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Re: [Re: Resting Sauropods]

> From: PTJN@aol.com
> archosaur@usa.net writes:
> << I mean if the above were true then we would have to call birds
> sprawlers>>
> Gee whiz.  Doesn''t anyone read these posts from start to finish?  This
is a
> totally nonsensical interpretation of my comments.  Please notice that I
> referenced '"tetrapod" reptiles.  What's the latest 4 footed bird you've

Turning to the _Encyclopedia of Dinosaurs_ glossary, we see that "tetrapod"
refers to either "(1), an animal having four legs or limbs;" or "(2),
amphibians and amniotes."  The same book states that the amniotes "include
modern reptiles, birds, and mammals."  But of course, from the cladistic
perspective, "reptiles" (or Reptilia) are not permitted to be a
paraphyletic (incomplete) taxon, that is, a group of animals which share a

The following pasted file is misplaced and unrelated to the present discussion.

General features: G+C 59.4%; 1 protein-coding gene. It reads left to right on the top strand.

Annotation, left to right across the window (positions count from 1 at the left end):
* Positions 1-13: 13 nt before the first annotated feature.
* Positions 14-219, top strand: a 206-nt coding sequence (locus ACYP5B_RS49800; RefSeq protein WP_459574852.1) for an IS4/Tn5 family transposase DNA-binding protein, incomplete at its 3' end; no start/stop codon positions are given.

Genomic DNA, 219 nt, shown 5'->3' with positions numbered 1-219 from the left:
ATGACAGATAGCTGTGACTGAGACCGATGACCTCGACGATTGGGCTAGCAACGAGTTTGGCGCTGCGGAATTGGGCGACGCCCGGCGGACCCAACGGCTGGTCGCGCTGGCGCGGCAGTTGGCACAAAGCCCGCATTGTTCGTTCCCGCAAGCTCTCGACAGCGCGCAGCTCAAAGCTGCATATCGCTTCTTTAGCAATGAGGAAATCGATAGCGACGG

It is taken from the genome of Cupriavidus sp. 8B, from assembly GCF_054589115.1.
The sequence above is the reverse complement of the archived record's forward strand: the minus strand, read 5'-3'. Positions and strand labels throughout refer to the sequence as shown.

common ancestor, but which does not include ALL animals descended from that
common ancestor.  Hence, the "reptiles" in the cladistic sense would
include many extinct and extant forms commonly referred to as "reptiles,"
but the birds as well, as they share a common ancestor with these forms,
too, and definitely belong within the same phylogenetic taxon, "Reptilia."

So, as you can see, the colloquial (dictionary) meanings of "tetrapod" and
"reptile" differ markedly from the cladistic meanings.  And it is proper to
refer to a bird as a "reptile" and a "tetrapod," whether you feel
comfortable with such labels or not.  I take it that you did not intend for
us to apply the cladistic definitions to your words. 

Sorry about that,

-- Ralph Miller III     gbabcock@best.com